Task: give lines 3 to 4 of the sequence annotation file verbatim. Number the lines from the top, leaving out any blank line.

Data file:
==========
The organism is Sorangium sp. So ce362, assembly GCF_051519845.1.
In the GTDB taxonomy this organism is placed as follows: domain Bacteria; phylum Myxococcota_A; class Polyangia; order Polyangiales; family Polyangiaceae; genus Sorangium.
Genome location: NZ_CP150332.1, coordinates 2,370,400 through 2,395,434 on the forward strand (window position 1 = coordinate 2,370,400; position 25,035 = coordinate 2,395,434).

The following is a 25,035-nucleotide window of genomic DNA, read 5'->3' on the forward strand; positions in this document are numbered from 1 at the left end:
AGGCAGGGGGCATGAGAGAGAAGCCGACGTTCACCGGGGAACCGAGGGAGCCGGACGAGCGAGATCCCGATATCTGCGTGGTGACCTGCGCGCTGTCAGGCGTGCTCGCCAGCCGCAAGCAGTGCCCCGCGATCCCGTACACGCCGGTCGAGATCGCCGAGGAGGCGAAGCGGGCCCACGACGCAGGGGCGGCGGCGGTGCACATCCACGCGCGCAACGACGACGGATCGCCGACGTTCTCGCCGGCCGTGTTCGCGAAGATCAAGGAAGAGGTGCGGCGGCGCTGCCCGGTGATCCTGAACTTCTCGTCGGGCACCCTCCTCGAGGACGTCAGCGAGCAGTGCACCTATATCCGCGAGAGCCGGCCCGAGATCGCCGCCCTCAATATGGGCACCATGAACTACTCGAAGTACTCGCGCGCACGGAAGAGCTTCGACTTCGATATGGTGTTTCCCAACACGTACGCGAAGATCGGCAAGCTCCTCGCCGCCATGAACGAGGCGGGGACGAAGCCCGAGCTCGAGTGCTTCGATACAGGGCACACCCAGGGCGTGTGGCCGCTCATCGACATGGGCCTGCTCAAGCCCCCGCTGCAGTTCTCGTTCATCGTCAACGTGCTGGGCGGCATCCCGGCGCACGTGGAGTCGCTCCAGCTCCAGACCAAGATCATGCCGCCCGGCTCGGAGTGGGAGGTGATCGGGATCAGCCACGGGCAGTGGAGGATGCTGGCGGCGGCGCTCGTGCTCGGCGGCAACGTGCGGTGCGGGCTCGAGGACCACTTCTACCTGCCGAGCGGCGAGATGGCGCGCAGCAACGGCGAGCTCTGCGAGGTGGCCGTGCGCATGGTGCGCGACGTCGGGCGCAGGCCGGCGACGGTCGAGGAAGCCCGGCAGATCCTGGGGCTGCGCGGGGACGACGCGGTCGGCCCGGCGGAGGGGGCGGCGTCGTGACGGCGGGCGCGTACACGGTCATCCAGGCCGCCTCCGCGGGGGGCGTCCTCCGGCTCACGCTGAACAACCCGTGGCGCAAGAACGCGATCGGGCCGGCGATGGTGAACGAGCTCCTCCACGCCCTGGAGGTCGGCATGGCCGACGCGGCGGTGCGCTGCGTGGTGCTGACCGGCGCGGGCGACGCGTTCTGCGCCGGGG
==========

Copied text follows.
Genome location: NZ_CP150332.1, coordinates 2,370,400 through 2,395,434 on the forward strand (window position 1 = coordinate 2,370,400; position 25,035 = coordinate 2,395,434).

The following is a 25,035-nucleotide window of genomic DNA, read 5'->3' on the forward strand; positions in this document are numbered from 1 at the left end: